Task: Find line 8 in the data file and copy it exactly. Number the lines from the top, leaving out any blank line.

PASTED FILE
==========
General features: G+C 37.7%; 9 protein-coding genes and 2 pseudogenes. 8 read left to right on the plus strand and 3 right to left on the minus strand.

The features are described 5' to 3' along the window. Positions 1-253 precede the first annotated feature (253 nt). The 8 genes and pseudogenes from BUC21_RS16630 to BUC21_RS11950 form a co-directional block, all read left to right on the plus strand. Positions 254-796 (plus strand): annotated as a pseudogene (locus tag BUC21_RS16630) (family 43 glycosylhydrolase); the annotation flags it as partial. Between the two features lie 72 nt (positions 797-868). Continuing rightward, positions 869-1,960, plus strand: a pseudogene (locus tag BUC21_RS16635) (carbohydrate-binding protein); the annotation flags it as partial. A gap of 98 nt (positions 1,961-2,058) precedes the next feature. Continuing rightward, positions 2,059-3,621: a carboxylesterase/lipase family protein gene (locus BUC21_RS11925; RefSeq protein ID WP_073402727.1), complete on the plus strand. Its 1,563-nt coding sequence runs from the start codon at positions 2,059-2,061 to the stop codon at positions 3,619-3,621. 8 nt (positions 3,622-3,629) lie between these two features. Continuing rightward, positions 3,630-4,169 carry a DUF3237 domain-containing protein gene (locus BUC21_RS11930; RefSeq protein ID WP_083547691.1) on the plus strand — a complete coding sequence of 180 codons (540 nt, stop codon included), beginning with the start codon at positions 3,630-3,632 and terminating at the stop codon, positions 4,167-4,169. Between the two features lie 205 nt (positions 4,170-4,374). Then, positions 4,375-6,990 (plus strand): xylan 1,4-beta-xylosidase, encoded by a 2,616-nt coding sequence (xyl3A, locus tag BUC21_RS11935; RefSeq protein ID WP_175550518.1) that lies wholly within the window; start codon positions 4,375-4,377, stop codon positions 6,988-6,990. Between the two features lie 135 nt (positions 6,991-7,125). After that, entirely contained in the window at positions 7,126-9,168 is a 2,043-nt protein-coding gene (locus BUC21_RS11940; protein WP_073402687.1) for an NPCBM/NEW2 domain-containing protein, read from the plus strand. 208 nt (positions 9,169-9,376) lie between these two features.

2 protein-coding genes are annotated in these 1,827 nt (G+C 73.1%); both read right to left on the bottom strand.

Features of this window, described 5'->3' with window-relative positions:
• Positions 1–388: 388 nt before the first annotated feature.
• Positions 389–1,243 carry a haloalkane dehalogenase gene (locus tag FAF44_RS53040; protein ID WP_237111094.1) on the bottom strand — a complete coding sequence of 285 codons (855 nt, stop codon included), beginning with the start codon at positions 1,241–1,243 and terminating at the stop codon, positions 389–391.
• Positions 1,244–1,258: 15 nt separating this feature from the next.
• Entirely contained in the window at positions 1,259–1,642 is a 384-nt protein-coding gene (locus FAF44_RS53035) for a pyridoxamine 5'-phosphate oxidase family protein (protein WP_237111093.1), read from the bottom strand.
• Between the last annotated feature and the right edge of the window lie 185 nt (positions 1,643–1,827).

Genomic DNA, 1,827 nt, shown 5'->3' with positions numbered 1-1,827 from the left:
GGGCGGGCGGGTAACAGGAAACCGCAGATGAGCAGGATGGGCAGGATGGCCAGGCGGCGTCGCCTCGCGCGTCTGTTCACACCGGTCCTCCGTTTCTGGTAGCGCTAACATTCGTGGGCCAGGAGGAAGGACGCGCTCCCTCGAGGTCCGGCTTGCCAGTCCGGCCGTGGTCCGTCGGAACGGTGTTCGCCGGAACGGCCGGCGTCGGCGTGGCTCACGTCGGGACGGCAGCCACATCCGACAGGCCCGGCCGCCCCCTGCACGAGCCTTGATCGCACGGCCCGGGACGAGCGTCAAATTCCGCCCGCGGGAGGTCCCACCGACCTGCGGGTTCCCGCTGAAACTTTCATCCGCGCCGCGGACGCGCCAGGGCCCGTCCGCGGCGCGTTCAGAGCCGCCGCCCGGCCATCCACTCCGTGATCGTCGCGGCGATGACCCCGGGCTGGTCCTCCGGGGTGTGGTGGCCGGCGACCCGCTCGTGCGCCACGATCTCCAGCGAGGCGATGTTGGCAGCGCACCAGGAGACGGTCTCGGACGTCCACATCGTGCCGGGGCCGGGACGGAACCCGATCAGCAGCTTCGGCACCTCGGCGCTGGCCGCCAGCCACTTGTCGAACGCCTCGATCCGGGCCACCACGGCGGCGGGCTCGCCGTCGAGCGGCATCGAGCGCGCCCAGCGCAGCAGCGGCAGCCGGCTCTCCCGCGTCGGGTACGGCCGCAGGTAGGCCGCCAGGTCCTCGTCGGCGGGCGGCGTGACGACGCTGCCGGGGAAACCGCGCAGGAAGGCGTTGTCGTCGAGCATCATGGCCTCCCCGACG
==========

• Entirely contained in the window at positions 1,259–1,642 is a 384-nt protein-coding gene (locus FAF44_RS53035) for a pyridoxamine 5'-phosphate oxidase family protein (protein WP_237111093.1), read from the bottom strand.